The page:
Increasing Your Brain Fitness to Counteract Alzheimer's Disease
But the good news of our longevity is countered by a measure of bad news Dr. La Rue encounters in her Alzheimer's research. The enjoyment of those extra years is and will continue to be threatened by the debilitating effects of the disease.
"Unless there's a breakthrough in how we treat or manage Alzheimer's disease, many of us will suffer from that disease in our old age," Dr. La Rue told physicians, fellow researchers and other health care professionals at the recent Alzheimer's Disease Annual Update conference at Madison's Concourse Hotel. "I look at dementia as the global warming of the health care system. Very few people deny it's happening and the time to act is now."
An estimated 5.2 million Americans currently suffer from the memory and language problems Alzheimer’s causes, and that number could triple by 2050.
In response, the health care community is investing a lot of time and money in looking for the cure that hasn't yet been discovered. More promising, however, is the attention being paid to delaying the onset of Alzheimer's symptoms.
Alzheimer's disease is progressive. It's not like a broken leg, an unanticipated condition that can only be addressed after the fact. Alzheimer's reveals itself gradually, and that leads to logical questions about prevention.
"It's not a condition that comes on suddenly at old age," Dr. La Rue said. "So are there things we can do to delay the onset of clinically significant symptoms?"
The search for answers to that question has spawned what is commonly referred to as the "Brain Fitness" movement. In reference to Alzheimer's disease, "brain fitness" means maintaining strong attention, memory and language skills late in life, and the movement is investigating if specific activities are of any benefit.
"We're Americans. We're optimistic," Dr. La Rue said. "And overwhelmingly we think brain health can be improved."
The data suggest this optimism has some basis in fact. Research from the past five years intimates older adults benefit cognitively from both physical and mental exercise. The problem right now is developing specific recommendations.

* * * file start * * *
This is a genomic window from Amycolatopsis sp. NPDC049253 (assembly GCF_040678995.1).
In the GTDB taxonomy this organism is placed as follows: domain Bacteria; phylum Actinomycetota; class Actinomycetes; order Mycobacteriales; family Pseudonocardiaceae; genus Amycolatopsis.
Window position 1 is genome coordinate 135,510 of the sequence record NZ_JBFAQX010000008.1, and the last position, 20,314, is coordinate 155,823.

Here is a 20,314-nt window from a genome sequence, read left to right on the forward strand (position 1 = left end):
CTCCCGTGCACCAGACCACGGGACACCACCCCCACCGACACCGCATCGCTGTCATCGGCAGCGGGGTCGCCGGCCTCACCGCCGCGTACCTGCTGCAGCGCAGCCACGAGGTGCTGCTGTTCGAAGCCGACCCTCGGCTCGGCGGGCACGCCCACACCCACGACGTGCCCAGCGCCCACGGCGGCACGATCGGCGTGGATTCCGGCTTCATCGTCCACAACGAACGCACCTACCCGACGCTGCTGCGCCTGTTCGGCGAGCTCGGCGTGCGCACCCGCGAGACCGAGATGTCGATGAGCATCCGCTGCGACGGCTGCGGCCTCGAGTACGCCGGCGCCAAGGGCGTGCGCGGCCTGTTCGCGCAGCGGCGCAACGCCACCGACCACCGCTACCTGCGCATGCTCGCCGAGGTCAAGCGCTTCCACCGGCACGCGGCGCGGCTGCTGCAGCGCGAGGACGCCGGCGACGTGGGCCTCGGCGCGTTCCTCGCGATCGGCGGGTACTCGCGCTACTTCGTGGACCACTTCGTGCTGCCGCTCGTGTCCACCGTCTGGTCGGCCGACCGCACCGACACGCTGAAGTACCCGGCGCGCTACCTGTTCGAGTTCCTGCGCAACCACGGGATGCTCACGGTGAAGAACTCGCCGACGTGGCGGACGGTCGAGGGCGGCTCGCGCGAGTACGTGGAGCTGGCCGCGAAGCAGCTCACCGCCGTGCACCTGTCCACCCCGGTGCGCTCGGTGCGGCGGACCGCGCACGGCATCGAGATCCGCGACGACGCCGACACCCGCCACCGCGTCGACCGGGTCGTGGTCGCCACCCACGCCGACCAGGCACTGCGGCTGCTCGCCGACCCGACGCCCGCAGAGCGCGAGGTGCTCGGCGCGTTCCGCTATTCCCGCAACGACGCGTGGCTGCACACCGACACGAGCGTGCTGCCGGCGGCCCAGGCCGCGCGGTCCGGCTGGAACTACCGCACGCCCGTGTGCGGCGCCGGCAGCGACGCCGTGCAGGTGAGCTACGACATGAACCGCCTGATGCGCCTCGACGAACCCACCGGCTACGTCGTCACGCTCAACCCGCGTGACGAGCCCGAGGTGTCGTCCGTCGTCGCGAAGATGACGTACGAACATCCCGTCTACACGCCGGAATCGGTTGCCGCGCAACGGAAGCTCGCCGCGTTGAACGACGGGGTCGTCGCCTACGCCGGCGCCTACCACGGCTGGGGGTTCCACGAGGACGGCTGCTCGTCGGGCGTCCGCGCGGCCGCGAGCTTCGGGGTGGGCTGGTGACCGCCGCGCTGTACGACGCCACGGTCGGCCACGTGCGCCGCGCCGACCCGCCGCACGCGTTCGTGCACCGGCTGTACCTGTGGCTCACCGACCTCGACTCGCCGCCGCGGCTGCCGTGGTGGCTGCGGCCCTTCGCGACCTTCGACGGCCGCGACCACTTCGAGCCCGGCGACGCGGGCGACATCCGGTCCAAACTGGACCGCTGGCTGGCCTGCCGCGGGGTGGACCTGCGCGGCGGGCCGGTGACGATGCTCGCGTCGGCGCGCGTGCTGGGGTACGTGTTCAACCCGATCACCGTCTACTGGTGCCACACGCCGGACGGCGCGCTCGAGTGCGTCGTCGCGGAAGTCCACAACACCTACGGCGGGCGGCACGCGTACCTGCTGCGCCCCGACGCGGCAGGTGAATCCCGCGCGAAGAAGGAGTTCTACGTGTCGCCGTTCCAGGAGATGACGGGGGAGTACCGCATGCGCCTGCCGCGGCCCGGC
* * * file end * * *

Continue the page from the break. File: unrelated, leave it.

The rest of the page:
"We don't have a prescription we can write for how much and what types of exercise," Dr. La Rue said. "Every study looks at and defines activity in its own way. There is no metric where we can say, 'Sixty minutes of reading is equivalent to 20 minutes of playing sudoku.' And we cannot say any individual activity reduces dementia risk."
But research momentum is building for an approach similar to that prescribed for cardiovascular health – a sensible diet and regular exercise – combined with mind testers like reading, crossword puzzles and games.
Dr. La Rue's own experience seems to confirm that course. She is the principal investigator for Take Charge, a program that develops individualized activity care plans for people 60 years and older. Take Charge encourages cognitive activity, helps people manage stress and implement physical exercise and a healthy diet.
The results were encouraging. Though no concrete "medical" improvements could be verified – that wasn't the study's intent – 93 percent of the Take Charge participants reported they found the year-long module helpful. And 87 percent thought the sessions increased their brain activity.
Take Charge didn't answer all of the questions posed by this rapidly expanding field. But it did make people feel more mentally active and alert. That's something, and at the very least, engaging in activities that increase your brain fitness "can't hurt you," as Dr. La Rue tells the people with whom she works.
Who knows? The Brain Fitness movement could be the first step toward a future where "we'll hire personal trainers for cognitive fitness," Dr. La Rue said. "We already hire them for physical fitness."
Date Published: 11/17/2008